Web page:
Michel Dussuyer, coach of  Republic of  Benin’s  national football team, will be hoping to make it third time lucky when he matches out his boys against Mozambique on Match-day  One  of the African Nations Cup in the Angolan city of Benguela.

This is the third time Benin Republic would be qualifying for the Nations Cup finals and Les Écureuils (The Squirrels) would be hoping to exorcise the memory of the past when they failed to go beyond the preliminary group in 2004 and 2008. Dussuyer seemed to know what is at stake for his team after the finals draw that pitched him against defending champions, Egypt, Nigeria and Mozambique. He noted that he would be banking on mother luck to move beyond the preliminary stage of the biggest soccer fiesta in Africa. “That is a difficult Group for me but we can only hope on mother luck to help us move out of the group”.
He can however look back and smile, especially after the manner Benin fired themselves into the finals.
With six games to be played (three at home and three away), Les Écureuils knew it wouldn’t be easy to progress from a difficult group that had Ghana, Mali and Sudan.

But fortunately for the Squirrels, Mali lost three points in their encounter against Ghana, and having missed six more points through three draws, Benin jumped ahead to emerge Group D’s runners-up with 10 points, three points behind leaders, Ghana.

The road to Angola kicked off for Benin on November 25, 2007 in South Africa, at a time when 48 African countries were all waiting impatiently for their fate.
At the end of the First Round draw, Benin were placed in Group 3 with Angola, Uganda and Niger-a not too difficult group for them.
Indeed, the Squirrels finished at the top of their table with 12 points coming from four  wins and  two losses which  was enough for them to pass on to the next qualifying stage ahead of Second Round top seeds Angola.

The draw for the finals did not come as a surprise for Benin as they ended up in Group C with African champions Egypt, Nigeria, and Mozambique.
Certainly, it is a difficult one for the Squirrels because it would be an Herculean task to overpower the forces of the Pharaohs and the Eagles; yet, one should also remember that if Benin were capable of succeeding in their mission to bounce back from their poor form and reach the 2010 Africa Cup of Nations finals in Angola, then they could at least give Egypt and Nigeria a fight.

In Angola, Benin will play against Mozambique in their first match of the finals in Benguela. Mozambique had hard times in their qualification for the tournament’s finals and thus Benin shouldn’t have too many difficulties starting their campaign on a confident note.

Benin will square up against neighbours Nigeria in their second match and this game is regarded as the battle of ‘friendly foes’ since some of the Squirrels have their roots in Nigeria. The last time the two sides met at this level, Nigeria were the better side with a 2-0 win in Ghana that secured the Eagles’ qualification for the quarter finals.
But Razak Omotoyossi who plays for French side Metz said the Squirrels are ready to ruffle some feathers, insisting that “we consider ourselves strong contenders for the quarter-finals.”

Said he: “All the guys know we are in with a chance and will strive to give their best. This team has what it takes to do well in Angola and in the future but we need that extra bit of determination and anger which makes a team fight harder during their matches. We really don’t have so much to lose since everyone has written us off before the first ball is kicked in Angola. Benin failed to get beyond the group phase of the Nations Cup in Tunisia in 2004 and in Ghana in 2008.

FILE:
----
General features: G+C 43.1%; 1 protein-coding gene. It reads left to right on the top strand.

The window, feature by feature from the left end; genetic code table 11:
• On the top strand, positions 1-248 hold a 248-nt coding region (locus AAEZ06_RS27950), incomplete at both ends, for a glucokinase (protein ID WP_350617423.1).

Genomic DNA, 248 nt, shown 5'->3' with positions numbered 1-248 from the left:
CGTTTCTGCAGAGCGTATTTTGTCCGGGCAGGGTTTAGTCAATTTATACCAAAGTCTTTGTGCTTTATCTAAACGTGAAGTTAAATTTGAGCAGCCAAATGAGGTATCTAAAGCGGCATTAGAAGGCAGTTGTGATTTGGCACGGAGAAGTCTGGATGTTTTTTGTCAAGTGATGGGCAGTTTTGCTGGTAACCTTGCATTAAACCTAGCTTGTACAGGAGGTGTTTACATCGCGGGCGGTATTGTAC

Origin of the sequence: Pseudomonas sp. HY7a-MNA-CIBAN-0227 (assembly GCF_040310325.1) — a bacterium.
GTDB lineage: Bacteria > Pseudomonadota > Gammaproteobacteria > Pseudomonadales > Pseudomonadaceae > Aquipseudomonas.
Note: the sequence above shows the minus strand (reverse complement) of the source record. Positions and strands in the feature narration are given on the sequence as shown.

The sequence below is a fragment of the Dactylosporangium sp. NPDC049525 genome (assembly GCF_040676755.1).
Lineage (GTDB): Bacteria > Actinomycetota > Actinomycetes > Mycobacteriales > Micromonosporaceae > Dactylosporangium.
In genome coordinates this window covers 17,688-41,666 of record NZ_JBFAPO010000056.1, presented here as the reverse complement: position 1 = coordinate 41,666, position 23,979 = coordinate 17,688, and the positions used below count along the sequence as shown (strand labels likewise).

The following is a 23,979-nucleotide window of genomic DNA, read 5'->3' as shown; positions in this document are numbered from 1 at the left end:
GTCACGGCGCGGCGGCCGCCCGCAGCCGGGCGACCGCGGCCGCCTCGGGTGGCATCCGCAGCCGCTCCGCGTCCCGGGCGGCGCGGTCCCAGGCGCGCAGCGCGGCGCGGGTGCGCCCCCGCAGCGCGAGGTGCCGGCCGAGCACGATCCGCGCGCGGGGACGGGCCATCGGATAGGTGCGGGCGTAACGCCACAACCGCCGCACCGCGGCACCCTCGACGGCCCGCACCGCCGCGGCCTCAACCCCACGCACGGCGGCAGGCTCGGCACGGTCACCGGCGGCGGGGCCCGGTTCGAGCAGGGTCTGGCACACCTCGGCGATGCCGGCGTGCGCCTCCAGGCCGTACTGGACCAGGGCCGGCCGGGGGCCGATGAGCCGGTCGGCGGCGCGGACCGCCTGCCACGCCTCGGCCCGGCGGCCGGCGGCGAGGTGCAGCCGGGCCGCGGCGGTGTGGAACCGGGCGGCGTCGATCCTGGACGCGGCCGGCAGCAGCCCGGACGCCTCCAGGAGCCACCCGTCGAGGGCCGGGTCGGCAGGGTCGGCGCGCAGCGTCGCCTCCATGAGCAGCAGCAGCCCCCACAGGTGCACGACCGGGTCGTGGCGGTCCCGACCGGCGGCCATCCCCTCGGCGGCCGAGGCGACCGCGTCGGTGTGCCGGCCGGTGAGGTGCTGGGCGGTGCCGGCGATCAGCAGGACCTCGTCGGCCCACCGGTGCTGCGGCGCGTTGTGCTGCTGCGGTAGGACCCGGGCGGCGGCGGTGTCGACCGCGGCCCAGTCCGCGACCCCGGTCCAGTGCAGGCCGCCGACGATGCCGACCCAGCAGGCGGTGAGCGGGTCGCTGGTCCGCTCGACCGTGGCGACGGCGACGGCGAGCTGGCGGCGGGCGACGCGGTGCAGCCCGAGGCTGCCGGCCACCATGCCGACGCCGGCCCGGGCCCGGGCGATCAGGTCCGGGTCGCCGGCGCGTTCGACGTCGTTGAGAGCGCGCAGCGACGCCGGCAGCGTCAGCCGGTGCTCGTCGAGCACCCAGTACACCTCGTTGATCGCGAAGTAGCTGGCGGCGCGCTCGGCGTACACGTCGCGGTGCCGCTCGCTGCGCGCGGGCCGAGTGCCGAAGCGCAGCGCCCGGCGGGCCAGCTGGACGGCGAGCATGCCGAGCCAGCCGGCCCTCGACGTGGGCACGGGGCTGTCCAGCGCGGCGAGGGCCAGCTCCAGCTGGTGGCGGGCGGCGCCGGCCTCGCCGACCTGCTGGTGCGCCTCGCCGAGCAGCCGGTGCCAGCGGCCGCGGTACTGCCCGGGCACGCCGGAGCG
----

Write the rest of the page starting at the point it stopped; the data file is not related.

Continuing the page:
Omotoyossi, who scored eight goals in the qualifying matches, is hoping it will be third time lucky for them in Angola.

“We are opening with Mozambique and if we play well, I think we can win. Of course the next game against Nigeria will be a high-pressure game, [as will] our last match against Egypt, but our players all have big-match temperament. If we can get into the knockout phase, at least that would give us something positive to go home with,” he affirmed.

Two to watch
Michel Dussuyer: Coach Michel Dussuyer was appointed by the Benin FA in June 2008. The Frenchman was the Cote d’ Ivoire assistant manager back in 2006, when the Elephants finished in second position of the Africa Cup of Nations held in Egypt.
This time around, being in charge of the Benin national football team, Michel is expected to lead the Squirrels to success, as it would be his chance to put into application what he learnt while being under former Ivory Coast manager Henri Michel.
Born 28 May 1959, he played for OGC Nice, Olympique Alès and AS Cannes. He was an assistant coach at AS Cannes from 1996 to 2002, when he became manager of Guinea.
In 2006, he was an assistant coach to Henri Michel for the Côte d’Ivoire national football team. He came back at AS Cannes as manager from 2006 to 2007.

Rasak Omotoyossi: Although his quick success is a surprise to many, the world has been keeping an eye on the jet-heeled, muscular Razak since he scored Benin’s first-ever goal at a world finals at the FIFA U-20 World Championship in the Netherlands in 2005. “I always want to score goals, every time I go out on the pitch,” he said then.
In 2008 he scored eight goals in eight matches for his national team, making him joint top scorer in the African World Cup/Nations Cup qualifiers with Samuel Eto’o.
He also scored Benin’s winning goal against Sudan on June 5, 2009 in a World Cup qualification match. For an emerging player, Omotoyossi currently holds an impressive record of 14 goals in 28 national games.

Unique facts

The biggest defeat suffered by Benin national team was interestingly in the hands of the Nigeria team. Known as the Dahomey National Football Team until 1975, Benin Republic suffered a scandalous 10-1 in loss to the Nigerians in Lagos on November 28, 1959.